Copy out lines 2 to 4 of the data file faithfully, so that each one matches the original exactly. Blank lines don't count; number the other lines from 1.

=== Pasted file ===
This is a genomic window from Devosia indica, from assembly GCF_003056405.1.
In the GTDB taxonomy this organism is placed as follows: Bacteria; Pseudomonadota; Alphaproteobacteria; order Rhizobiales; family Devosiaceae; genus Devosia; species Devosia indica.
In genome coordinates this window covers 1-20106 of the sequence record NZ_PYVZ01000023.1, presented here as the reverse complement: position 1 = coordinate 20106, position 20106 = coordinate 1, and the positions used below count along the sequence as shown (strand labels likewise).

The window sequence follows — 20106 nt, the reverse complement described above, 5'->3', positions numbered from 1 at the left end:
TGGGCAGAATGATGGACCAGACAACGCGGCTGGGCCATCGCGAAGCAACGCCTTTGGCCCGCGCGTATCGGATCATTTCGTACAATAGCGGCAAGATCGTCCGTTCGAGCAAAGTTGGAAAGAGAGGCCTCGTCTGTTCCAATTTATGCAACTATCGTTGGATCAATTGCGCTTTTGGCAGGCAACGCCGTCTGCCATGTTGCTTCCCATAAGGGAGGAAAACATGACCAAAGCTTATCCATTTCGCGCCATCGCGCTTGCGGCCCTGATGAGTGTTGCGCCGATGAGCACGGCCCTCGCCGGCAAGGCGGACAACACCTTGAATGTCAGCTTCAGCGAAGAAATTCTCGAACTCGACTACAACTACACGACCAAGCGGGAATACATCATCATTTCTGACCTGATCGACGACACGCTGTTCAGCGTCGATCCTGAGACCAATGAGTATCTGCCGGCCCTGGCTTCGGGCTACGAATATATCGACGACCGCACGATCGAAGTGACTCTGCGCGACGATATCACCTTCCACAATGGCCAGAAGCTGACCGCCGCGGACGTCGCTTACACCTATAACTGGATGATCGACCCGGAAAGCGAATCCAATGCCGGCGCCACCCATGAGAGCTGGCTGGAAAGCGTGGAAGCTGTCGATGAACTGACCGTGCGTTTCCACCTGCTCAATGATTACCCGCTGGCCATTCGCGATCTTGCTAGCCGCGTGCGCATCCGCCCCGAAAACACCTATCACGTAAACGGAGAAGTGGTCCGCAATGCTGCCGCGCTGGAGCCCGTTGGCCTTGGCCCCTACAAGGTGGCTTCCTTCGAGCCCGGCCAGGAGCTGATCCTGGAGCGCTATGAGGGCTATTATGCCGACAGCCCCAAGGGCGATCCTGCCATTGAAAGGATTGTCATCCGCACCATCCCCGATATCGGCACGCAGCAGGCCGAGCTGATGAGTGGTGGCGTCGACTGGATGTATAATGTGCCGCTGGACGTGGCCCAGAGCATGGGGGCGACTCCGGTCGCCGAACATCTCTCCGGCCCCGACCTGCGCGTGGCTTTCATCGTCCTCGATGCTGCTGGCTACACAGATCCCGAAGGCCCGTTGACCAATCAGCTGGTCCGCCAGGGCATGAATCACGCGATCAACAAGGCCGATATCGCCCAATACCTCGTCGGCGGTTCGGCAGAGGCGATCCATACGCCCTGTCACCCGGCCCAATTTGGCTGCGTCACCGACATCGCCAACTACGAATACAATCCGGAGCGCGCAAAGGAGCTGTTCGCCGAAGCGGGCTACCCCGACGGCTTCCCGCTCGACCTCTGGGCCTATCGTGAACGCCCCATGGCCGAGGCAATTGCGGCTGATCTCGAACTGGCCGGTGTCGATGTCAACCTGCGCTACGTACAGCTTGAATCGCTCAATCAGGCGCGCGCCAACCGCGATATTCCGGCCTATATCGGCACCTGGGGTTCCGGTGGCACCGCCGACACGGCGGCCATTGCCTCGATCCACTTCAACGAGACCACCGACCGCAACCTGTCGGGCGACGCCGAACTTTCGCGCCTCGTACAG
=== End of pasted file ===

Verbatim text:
In the GTDB taxonomy this organism is placed as follows: Bacteria; Pseudomonadota; Alphaproteobacteria; order Rhizobiales; family Devosiaceae; genus Devosia; species Devosia indica.
In genome coordinates this window covers 1-20106 of the sequence record NZ_PYVZ01000023.1, presented here as the reverse complement: position 1 = coordinate 20106, position 20106 = coordinate 1, and the positions used below count along the sequence as shown (strand labels likewise).

The window sequence follows — 20106 nt, the reverse complement described above, 5'->3', positions numbered from 1 at the left end: